At the end of this year, Version 10 of the Sonnet® 3-D planar EM analysis software is being released. This article discusses a few of the new features, including automatic generation of thick metal models for its exclusive conformal meshing, porting of Sonnet’s software to Linux, in addition to Windows and Unix, a new very powerful Cadence interface, a new very flexible interface to Eagleware and a new broadband SPICE model generator.

Even within a seemingly narrowly defined field like high frequency EM software there are many niches. Sonnet’s niche is the analysis of predominantly planar circuits. While the circuits are 3-D, the dielectric is mostly layered and planar portions of the circuits dominate.

In EM analysis, accuracy and speed are also sometimes compromised (often necessarily so) in the attempt to analyze more general structures. One indicator of EM accuracy is current distribution. For high accuracy analysis, the calculated current must be smooth and show a clear edge singularity (high current at conductor edges). For example, when I2R loss is to be determined, an accurate current distribution, especially the high edge current, is an absolute requirement. By restricting the class of problems to 3-D planar, the simulator’s accuracy is additionally enhanced.

Sonnet’s accuracy is derived directly from its fast Fourier transform (FFT)-based techniques that provide well over 100 dB dynamic range and can analyze circuits of over one million cells on a normal desktop PC or workstation. For the class of circuit for which it is intended, the FFT achieves both speed and accuracy.

Conformal Meshing Thick Metal

Recall that when an FFT is used in signal processing, the time signal must first be uniformly sampled. In EM analysis, the surface of the substrate must be uniformly sampled, yielding a fine underlying FFT mesh. The mesh can be as fine as the pixels on a typical computer screen. In EM analysis, these pixels are called “cells.” Only the metal of a circuit is divided into cells. A typical large circuit, for example, might have one million cells.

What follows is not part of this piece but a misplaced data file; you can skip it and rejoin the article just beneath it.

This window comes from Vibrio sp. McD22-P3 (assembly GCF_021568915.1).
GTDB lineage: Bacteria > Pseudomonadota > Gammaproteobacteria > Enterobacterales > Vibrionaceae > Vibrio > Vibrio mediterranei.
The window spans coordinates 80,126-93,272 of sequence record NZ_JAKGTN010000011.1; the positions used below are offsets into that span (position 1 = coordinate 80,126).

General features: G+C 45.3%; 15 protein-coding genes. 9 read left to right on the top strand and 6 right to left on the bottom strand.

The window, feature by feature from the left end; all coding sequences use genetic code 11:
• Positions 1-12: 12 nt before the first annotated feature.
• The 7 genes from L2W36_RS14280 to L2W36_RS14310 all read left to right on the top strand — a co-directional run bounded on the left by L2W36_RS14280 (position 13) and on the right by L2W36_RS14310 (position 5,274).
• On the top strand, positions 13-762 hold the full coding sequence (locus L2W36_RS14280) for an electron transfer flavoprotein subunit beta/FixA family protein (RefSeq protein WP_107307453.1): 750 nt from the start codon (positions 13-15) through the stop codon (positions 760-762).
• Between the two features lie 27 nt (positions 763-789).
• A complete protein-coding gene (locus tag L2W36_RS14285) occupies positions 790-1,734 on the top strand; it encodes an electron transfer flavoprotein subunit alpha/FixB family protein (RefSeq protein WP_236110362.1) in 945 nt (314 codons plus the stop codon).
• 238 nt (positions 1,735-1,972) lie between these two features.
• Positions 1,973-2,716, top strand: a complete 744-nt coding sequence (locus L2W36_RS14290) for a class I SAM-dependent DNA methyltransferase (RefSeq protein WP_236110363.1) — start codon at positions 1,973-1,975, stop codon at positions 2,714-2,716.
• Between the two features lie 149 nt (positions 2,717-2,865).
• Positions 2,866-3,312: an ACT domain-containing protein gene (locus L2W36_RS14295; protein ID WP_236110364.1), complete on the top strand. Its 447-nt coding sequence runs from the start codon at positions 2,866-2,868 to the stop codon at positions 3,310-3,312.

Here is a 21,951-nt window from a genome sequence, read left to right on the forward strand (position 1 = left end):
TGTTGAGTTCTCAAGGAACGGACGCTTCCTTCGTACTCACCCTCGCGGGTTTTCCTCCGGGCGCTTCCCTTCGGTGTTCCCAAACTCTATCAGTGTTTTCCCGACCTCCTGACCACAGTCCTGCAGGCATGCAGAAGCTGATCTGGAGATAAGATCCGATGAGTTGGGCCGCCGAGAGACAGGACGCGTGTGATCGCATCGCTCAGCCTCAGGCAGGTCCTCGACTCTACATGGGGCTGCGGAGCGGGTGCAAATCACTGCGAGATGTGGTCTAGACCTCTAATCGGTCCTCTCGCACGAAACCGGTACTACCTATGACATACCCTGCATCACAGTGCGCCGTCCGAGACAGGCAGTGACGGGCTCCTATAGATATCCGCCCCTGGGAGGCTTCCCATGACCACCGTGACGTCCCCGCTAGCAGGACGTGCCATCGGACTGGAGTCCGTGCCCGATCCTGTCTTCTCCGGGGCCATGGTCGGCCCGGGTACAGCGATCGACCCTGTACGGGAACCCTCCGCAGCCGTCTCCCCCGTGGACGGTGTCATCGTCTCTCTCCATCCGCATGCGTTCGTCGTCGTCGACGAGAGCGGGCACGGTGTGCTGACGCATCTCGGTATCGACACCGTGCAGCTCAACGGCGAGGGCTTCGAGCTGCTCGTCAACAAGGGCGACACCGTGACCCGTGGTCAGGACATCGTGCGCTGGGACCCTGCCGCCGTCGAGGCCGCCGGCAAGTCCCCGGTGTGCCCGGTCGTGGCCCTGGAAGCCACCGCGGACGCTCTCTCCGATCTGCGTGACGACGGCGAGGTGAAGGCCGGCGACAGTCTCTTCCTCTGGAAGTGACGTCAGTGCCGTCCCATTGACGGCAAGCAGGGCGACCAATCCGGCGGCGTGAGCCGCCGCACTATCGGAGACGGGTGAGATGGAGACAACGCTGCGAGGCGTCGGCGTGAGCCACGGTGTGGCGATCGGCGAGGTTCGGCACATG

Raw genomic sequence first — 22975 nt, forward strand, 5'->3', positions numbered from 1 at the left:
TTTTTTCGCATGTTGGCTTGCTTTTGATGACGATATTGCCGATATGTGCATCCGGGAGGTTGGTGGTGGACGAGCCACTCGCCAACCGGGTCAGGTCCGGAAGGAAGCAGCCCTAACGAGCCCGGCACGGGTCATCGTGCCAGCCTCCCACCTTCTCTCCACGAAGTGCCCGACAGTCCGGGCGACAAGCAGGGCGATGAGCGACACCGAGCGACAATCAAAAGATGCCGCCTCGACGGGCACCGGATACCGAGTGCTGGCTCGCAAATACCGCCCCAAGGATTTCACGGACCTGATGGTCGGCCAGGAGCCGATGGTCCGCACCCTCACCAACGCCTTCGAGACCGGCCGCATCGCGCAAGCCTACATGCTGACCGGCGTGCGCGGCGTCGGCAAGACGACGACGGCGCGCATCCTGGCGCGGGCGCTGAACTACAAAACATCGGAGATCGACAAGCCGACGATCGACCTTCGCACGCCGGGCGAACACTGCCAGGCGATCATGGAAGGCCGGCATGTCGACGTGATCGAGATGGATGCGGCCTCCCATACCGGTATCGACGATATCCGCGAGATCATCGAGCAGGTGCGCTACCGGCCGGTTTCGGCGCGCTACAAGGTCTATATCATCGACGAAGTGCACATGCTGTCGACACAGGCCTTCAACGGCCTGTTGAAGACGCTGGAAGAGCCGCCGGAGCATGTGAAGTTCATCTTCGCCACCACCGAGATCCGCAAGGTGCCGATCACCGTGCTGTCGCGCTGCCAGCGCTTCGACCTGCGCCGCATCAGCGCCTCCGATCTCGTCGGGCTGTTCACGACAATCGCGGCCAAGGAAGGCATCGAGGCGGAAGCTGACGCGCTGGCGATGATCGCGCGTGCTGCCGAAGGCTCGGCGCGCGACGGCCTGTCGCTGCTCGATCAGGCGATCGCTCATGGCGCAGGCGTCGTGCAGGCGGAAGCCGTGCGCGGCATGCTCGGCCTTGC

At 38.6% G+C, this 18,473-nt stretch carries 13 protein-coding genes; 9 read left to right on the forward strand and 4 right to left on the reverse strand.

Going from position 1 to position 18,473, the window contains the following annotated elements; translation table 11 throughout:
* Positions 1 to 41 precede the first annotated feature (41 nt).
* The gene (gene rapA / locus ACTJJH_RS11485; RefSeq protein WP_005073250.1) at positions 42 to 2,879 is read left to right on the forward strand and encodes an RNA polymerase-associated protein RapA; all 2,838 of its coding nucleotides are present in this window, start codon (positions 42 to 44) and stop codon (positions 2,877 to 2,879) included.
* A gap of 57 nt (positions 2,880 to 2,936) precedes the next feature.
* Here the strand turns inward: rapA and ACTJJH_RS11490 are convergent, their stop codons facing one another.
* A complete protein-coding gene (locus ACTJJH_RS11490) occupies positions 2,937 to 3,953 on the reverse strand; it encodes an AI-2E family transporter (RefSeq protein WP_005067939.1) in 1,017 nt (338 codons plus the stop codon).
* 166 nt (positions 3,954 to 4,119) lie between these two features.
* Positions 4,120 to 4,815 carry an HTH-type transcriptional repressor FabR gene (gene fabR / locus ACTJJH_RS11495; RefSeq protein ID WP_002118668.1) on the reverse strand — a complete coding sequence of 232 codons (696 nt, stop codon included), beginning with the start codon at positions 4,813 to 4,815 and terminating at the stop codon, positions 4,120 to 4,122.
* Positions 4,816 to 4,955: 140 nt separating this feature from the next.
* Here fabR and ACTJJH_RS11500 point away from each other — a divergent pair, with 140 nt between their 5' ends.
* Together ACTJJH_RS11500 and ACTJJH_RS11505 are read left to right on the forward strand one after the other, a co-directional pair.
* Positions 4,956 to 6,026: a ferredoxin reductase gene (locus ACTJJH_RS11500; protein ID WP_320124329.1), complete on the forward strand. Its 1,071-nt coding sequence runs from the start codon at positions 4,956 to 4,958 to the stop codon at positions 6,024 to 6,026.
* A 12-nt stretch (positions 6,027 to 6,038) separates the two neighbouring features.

These cells are then merged into larger subsections. In EM analysis, a matrix must be filled and inverted. There is one row/column in the matrix for each subsection. It is important to keep the number of subsections to a minimum for fast analysis. Sonnet’s conformal meshing does this very effectively by merging cells into subsections that curve to follow curving transmission lines, and the subsections automatically include the critical high edge current. A one million-cell circuit can be reduced to as few as 1000 subsections. Inverting a 1000 x 1000 matrix requires only a few seconds.

With Version 9, Sonnet introduced an automatic thick metal option. The user can set the level of sophistication (and thus, the accuracy and analysis time) by adjusting the fineness of the meshing in the vertical direction. While it is commonly known that mesh size must be small with respect to wavelength, it must also be small with respect to variation in the current distribution. When metal thickness is important, the mesh must be small with respect to the metal thickness. A “one size fits all” thick metal model is not sufficient.

For example, when two lines are separated by a gap about equal to their thickness, a simple “two-sheet” model provides enough accuracy for all but the most demanding situations. When the gap is a small fraction of the thickness, multi-sheet models are nearly always required.

With the Sonnet thick metal model, the user simply specifies the number of sheets to use, as shown in Figure 1. All the sheets are automatically generated and connected together. By adjusting the number of sheets, the user can control the analysis time versus accuracy tradeoff. To test if there are enough sheets, simply change the number of sheets, reanalyze and see if the change is significant with respect to requirements.

Fig. 1 The automatic thick metal option now extended to conformal mesh.